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A Syrian Christian Family Portrait – Circa 1620 A.D.
Oct07

A Syrian Christian Family Portrait – Circa 1620 A.D.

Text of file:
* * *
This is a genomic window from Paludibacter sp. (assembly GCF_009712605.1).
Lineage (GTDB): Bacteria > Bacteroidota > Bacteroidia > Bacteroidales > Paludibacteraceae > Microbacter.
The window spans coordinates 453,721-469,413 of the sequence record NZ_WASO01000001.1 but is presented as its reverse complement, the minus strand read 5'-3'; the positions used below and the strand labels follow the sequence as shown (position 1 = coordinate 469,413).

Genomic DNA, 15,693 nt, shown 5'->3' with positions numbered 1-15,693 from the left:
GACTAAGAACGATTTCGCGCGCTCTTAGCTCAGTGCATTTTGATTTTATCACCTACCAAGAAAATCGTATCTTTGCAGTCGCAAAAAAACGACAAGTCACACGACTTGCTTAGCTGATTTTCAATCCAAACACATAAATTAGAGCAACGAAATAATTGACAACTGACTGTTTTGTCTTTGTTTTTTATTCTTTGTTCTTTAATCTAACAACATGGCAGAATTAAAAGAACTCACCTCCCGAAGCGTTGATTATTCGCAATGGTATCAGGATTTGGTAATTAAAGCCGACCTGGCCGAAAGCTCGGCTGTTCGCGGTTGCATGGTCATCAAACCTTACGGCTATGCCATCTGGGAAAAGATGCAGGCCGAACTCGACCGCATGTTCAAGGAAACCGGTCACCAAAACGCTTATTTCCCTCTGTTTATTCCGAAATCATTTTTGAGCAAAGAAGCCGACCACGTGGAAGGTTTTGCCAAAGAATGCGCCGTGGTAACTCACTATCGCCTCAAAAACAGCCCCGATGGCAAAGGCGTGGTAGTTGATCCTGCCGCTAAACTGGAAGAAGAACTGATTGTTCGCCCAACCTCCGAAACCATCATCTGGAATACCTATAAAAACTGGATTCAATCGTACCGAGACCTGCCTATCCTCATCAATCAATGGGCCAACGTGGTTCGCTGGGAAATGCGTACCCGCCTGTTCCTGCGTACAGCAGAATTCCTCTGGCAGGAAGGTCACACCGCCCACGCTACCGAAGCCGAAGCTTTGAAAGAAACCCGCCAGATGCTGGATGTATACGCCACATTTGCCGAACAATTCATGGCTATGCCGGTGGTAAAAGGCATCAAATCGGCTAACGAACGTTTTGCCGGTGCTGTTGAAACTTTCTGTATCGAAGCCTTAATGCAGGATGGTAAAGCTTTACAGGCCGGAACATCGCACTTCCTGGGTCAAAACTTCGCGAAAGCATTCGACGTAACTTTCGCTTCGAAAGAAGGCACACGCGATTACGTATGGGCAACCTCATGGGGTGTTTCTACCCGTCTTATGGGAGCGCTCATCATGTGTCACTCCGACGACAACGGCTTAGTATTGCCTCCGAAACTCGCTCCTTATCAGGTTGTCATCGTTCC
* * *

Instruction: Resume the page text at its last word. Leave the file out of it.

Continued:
The below folio is from a manuscript at the Casanatense Library in Italy. It is called the ‘Portuguese Codice’ and is from a collection of manuscripts donated by Cardinal Casanata ( 1620 A.D. -1698 A.D.) to an Italian Public library which was to be run by Dominican monks. The codice is composed of 76 folios, containing as many aquarelles, with images of various people the author found in Asia and also Africa. In Asia, only Japan is not represented, which suggests that this Album most probably dates from the XVI century. The legends, in lettering of such period, were in all probability inserted by the author. The author whose name is lost to us seems to have roamed the length and breadth of Portuguese territories in India and the Middle East. Though he does not impress us as a painter, his work is still an excellent primary source of understanding various facets of that period namely cultures, clothing, flora and fauna, weaponry, etc. Folio LXIV (64) is of particular interest to us as the narration on it which is in old Portuguese reads – ‘Malabar Christians, developed by the well ventured Saint Thomas’. The leaf on examination shows a man and a woman, in all probability a couple, standing standing in a field of flowers, the lady holding a flower in her hand with a Cross in the foreground. Now, let us study each of the elements of this portrait and see how we could relate them to contemporary Syrian Christian society and tradition. The flower garden chosen as the background goes in hand with contemporary portraits of that era common to both the West and the Orient. Compare this with many Mughal and Rajasthani Miniatures of that era. The theme is similar – (Courting) Couple in a garden. The lady is seen wearing a costume which is the traditional Kerala Christian ‘Chatta and Mundu’. This can be ascertained from the jacket worn by the lady which has the striking ‘V’ shape neck. Around the waist we see he wearing the traditional mundu which is seen hanging down to the ankles. The characteristic fan or ‘nyori’ that is tucked in at the back is not to be seen possibly as a result of the lady’s position in the portrait. However, what is uncharacteristic of her attire are it’s delightful colors. The traditional Chatta and Mundu combination is a typically ‘White only’ colored attire. Perhaps the lady in the portrait was far ahead of her times when it came to fashion or maybe, we can assign this ‘flaw’ to the author’s artistic license. Her hair is seen packed tight in...